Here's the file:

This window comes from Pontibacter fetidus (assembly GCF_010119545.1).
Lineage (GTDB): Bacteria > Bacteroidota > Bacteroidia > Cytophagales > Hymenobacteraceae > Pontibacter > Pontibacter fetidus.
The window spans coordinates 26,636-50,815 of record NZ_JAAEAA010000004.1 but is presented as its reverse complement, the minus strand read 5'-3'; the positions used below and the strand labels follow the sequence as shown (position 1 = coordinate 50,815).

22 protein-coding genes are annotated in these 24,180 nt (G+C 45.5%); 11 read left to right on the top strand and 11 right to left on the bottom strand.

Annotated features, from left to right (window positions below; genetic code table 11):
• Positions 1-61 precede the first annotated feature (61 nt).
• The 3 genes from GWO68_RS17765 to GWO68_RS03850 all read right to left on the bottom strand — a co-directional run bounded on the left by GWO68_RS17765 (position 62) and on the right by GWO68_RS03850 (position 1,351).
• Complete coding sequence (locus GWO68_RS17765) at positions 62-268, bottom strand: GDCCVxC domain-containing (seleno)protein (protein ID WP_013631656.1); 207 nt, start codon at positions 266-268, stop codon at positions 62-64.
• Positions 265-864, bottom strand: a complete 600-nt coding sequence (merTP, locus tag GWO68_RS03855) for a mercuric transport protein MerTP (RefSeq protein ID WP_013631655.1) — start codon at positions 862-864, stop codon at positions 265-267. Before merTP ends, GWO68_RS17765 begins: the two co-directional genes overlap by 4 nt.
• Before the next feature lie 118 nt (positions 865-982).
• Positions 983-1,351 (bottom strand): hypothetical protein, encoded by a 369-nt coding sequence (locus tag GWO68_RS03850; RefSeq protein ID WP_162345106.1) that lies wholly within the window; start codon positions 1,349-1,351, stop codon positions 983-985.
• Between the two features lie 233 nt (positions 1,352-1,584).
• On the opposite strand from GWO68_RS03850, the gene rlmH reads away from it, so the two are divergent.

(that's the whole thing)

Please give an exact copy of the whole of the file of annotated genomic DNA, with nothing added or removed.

This window comes from Pontibacter fetidus (assembly GCF_010119545.1).
Lineage (GTDB): Bacteria > Bacteroidota > Bacteroidia > Cytophagales > Hymenobacteraceae > Pontibacter > Pontibacter fetidus.
The window spans coordinates 26,636-50,815 of record NZ_JAAEAA010000004.1 but is presented as its reverse complement, the minus strand read 5'-3'; the positions used below and the strand labels follow the sequence as shown (position 1 = coordinate 50,815).

22 protein-coding genes are annotated in these 24,180 nt (G+C 45.5%); 11 read left to right on the top strand and 11 right to left on the bottom strand.

Annotated features, from left to right (window positions below; genetic code table 11):
• Positions 1-61 precede the first annotated feature (61 nt).
• The 3 genes from GWO68_RS17765 to GWO68_RS03850 all read right to left on the bottom strand — a co-directional run bounded on the left by GWO68_RS17765 (position 62) and on the right by GWO68_RS03850 (position 1,351).
• Complete coding sequence (locus GWO68_RS17765) at positions 62-268, bottom strand: GDCCVxC domain-containing (seleno)protein (protein ID WP_013631656.1); 207 nt, start codon at positions 266-268, stop codon at positions 62-64.
• Positions 265-864, bottom strand: a complete 600-nt coding sequence (merTP, locus tag GWO68_RS03855) for a mercuric transport protein MerTP (RefSeq protein ID WP_013631655.1) — start codon at positions 862-864, stop codon at positions 265-267. Before merTP ends, GWO68_RS17765 begins: the two co-directional genes overlap by 4 nt.
• Before the next feature lie 118 nt (positions 865-982).
• Positions 983-1,351 (bottom strand): hypothetical protein, encoded by a 369-nt coding sequence (locus tag GWO68_RS03850; RefSeq protein ID WP_162345106.1) that lies wholly within the window; start codon positions 1,349-1,351, stop codon positions 983-985.
• Between the two features lie 233 nt (positions 1,352-1,584).
• On the opposite strand from GWO68_RS03850, the gene rlmH reads away from it, so the two are divergent.